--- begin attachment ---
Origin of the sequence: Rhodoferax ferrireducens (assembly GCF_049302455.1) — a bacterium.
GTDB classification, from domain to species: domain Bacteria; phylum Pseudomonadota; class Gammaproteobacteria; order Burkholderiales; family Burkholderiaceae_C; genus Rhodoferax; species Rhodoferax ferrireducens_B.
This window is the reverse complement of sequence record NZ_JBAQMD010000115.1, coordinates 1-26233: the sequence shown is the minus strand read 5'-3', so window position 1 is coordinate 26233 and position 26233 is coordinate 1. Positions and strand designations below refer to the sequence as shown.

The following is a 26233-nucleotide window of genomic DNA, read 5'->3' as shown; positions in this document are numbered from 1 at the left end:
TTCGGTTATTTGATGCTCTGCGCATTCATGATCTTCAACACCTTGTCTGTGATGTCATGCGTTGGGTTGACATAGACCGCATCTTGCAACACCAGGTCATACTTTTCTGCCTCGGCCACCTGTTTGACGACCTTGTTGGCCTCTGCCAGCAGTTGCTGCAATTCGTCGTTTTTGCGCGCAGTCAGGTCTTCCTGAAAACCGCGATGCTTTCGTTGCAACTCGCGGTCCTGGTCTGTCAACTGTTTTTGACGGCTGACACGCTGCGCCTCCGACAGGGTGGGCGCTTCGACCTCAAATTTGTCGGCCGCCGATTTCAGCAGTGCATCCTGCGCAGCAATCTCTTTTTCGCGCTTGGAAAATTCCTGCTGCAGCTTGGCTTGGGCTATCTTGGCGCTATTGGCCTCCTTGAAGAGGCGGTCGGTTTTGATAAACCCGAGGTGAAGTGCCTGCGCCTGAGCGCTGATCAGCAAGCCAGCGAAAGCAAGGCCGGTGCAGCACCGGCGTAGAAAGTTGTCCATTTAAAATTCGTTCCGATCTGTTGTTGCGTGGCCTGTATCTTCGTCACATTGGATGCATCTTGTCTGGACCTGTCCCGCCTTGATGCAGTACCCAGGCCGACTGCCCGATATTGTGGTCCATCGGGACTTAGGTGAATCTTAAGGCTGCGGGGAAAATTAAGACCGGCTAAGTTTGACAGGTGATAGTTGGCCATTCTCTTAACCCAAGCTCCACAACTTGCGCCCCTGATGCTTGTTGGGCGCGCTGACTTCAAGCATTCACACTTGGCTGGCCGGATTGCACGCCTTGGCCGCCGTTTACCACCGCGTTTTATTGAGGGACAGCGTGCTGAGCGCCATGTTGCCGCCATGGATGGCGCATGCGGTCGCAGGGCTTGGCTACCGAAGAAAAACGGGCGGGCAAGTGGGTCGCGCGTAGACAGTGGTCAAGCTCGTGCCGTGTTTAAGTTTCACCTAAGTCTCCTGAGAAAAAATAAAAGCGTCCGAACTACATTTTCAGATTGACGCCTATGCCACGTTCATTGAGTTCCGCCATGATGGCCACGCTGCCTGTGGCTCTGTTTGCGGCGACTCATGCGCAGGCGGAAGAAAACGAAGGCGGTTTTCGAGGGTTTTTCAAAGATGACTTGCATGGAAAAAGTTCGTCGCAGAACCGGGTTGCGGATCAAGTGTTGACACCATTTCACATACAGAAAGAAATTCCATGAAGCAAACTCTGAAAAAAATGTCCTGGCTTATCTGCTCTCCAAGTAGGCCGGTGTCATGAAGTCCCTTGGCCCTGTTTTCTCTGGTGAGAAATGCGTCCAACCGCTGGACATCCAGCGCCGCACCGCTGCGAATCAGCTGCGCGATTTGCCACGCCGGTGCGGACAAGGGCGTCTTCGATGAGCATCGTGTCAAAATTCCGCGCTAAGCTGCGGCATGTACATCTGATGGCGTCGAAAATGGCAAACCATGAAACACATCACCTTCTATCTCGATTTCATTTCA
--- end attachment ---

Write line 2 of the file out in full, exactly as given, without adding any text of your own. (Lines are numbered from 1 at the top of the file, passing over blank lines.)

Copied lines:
GTDB classification, from domain to species: domain Bacteria; phylum Pseudomonadota; class Gammaproteobacteria; order Burkholderiales; family Burkholderiaceae_C; genus Rhodoferax; species Rhodoferax ferrireducens_B.